Big Interview: Hasbean founder Stephen Leighton
It's been a year since the news broke that Ozone Coffee had acquired Hasbean Coffee, and it's been a busy year for Hasbean's founder Stephen Leighton, who heads up coffee sourcing across the group, including sites in New Zealand. Here he tells Beverage Business World how the deal is seeing both brands flourish.
Hasbean now works as its at home brand with Ozone its hospitality brand.
“The reason I decided to take the opportunity for Hasbean to join with Ozone was that I thought there would be more consolidation. I wanted to be in control of that and who I wanted to work with,” Leighton says. “It has given me an opportunity to double the amount of green coffee than I was buying, which means I have more opportunities to work with producers I want to work with.”
Ozone Coffee is set to open its second London roastery and eatery in East London’s Bethnal Green this month.The new site on Pritchard’s Road will be the fourth site for the group, joining its other roastery, coffee bar and eatery at Leonards Street in London and two sites in New Zealand in Auckland and New Plymouth. “The new site is based on the café roaster in Auckland in New Zealand which is absolutely phenomenal. I travel the world and it is one of the most impressive cafes I have ever been to,” he says.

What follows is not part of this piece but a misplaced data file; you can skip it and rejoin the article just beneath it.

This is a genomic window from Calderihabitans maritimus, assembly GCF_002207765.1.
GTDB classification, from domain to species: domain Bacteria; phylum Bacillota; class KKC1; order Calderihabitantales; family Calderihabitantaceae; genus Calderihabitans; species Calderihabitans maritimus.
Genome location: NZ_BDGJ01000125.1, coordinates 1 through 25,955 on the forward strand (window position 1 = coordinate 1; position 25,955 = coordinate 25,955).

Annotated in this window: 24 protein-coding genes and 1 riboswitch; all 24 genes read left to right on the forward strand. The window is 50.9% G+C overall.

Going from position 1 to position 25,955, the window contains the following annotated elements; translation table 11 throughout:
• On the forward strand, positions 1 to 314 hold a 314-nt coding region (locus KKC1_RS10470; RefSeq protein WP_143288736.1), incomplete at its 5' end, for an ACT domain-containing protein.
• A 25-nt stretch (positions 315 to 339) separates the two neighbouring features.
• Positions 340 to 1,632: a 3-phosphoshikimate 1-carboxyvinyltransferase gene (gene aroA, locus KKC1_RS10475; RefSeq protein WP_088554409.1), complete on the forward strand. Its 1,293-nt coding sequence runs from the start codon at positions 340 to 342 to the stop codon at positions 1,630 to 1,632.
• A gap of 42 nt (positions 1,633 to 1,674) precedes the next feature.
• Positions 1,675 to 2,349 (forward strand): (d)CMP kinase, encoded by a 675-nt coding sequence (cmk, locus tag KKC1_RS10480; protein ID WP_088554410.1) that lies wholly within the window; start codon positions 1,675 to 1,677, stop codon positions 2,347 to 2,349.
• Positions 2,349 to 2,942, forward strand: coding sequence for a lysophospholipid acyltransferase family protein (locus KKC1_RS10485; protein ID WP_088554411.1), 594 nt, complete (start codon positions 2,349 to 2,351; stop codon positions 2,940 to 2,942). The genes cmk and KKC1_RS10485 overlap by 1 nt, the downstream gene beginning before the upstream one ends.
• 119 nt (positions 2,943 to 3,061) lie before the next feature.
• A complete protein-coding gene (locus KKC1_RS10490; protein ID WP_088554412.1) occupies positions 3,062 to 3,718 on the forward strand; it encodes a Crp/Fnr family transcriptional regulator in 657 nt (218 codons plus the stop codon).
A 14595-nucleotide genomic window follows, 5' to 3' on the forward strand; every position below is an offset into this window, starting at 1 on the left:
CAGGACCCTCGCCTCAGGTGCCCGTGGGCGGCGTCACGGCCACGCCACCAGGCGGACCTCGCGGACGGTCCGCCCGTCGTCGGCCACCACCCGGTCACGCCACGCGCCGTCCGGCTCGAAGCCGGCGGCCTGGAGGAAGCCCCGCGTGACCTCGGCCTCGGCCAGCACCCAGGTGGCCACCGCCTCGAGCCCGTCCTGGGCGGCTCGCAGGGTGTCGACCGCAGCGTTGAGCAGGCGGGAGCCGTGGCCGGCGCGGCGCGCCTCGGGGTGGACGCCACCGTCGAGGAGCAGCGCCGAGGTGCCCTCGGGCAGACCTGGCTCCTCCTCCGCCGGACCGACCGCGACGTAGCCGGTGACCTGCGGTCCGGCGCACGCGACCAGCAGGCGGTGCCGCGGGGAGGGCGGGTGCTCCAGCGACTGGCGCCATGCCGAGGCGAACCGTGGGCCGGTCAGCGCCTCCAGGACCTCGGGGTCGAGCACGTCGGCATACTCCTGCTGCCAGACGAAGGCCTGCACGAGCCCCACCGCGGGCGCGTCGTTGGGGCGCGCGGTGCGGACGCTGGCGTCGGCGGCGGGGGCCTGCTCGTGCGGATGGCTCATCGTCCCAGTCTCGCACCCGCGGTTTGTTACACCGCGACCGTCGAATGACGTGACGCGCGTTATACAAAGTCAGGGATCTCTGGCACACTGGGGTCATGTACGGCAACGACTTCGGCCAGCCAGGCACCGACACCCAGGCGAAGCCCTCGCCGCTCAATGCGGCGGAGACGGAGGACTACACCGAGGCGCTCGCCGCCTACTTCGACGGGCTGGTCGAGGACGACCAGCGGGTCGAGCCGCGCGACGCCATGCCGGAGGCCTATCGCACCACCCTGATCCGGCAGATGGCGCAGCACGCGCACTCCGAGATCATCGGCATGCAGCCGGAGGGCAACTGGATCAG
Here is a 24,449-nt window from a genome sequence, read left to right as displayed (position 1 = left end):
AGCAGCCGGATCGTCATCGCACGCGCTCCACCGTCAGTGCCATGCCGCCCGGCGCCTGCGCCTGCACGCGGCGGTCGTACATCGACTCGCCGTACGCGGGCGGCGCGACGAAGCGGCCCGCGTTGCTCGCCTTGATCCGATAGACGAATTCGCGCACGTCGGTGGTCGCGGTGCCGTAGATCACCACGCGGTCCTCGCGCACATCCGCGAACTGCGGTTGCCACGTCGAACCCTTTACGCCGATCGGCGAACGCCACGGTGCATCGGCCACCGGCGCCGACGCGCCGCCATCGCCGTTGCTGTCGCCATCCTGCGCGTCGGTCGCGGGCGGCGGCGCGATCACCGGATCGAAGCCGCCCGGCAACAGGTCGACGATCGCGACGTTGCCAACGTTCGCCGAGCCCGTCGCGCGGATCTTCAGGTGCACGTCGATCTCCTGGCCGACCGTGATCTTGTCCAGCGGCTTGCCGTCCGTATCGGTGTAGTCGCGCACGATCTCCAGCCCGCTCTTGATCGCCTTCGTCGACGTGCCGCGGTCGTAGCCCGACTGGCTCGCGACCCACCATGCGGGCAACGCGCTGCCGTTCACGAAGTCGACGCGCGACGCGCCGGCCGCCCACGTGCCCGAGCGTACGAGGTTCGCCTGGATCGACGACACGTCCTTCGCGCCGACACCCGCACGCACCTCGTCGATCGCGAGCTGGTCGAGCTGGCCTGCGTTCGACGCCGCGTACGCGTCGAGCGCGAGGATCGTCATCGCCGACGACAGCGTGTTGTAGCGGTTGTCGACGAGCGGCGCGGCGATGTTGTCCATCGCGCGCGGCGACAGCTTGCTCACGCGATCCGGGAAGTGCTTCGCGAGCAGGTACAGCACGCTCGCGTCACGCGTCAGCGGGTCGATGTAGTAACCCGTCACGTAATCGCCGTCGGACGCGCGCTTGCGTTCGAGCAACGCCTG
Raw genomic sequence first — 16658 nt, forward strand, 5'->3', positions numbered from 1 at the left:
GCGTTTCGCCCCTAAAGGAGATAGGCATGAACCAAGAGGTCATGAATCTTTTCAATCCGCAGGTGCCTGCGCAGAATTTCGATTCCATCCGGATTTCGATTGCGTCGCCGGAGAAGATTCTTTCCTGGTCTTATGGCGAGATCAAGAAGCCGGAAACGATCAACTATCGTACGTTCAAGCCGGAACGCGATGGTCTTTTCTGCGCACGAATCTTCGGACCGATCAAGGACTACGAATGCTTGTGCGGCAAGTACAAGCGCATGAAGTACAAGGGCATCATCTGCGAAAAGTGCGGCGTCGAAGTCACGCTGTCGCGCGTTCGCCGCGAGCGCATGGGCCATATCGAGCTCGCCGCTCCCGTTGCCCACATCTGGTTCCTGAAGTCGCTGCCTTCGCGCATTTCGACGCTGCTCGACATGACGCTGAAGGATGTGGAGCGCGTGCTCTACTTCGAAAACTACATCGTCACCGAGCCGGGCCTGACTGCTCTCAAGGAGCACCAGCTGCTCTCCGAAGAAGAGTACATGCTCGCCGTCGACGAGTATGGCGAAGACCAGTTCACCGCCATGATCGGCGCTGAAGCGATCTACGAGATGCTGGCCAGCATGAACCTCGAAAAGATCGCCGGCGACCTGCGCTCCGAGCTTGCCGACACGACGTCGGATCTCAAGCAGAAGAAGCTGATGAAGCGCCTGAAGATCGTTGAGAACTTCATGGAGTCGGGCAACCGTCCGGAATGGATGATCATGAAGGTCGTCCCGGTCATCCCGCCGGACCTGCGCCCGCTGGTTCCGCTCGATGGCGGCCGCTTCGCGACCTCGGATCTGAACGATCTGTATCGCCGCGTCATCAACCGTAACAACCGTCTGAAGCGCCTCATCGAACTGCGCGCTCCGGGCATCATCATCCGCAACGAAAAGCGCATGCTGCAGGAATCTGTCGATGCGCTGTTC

The site will have a dedicated roaster as well as 100-seater café, along with a coffee lab, meeting rooms and its head office. “You can see the whole roasting while you are eating and drinking. While we are primarily a coffee company, secondly we are a hospitality company,” he says. “We want people to come and have an experience of the coffee but experience of the service and food too.”
While there is set to be a period of consolidation after the new venue opens he admits the ‘heart’ of Ozone remains in east London. While he doesn’t see the brand opening 20 sites in London there is more opportunity for the group with Leighton believing there is an opportunity for a branded Hasbean café. But all sites remain focused on ensuring the consumer gets that premium experience. “You cannot just have a café that does just great coffee on its own there has to have a food element to it. You can have the best café in the world or the best coffee shop in the world but if the service sucks they are never coming back,” he says. “If we want to grow and get better we have to become more accessible to the everyday consumer.”
Over the last year Leighton has been focusing on developing its roastery credentials, sustainability and relationships with producers. “I have given 20 years of my life to coffee but I love people more. What I have got with coffee is that relationship with the producers and being able to make them look like rock starts of the piece,” he says.
Hasbean and Ozone, he reveals, are the first two roasteries in the UK, to be biodynamically certified. This means there is a holistic approach to the farm and it is about looking after the environment and everything that lives in it. “This is something I am very passionate about. I travel the world and experience climate change. Climate change is cars, air travel, its energy but it is also the way that we farm things,” Leighton says. “Biodynamics has been proven to have a negative a carbon imprint.”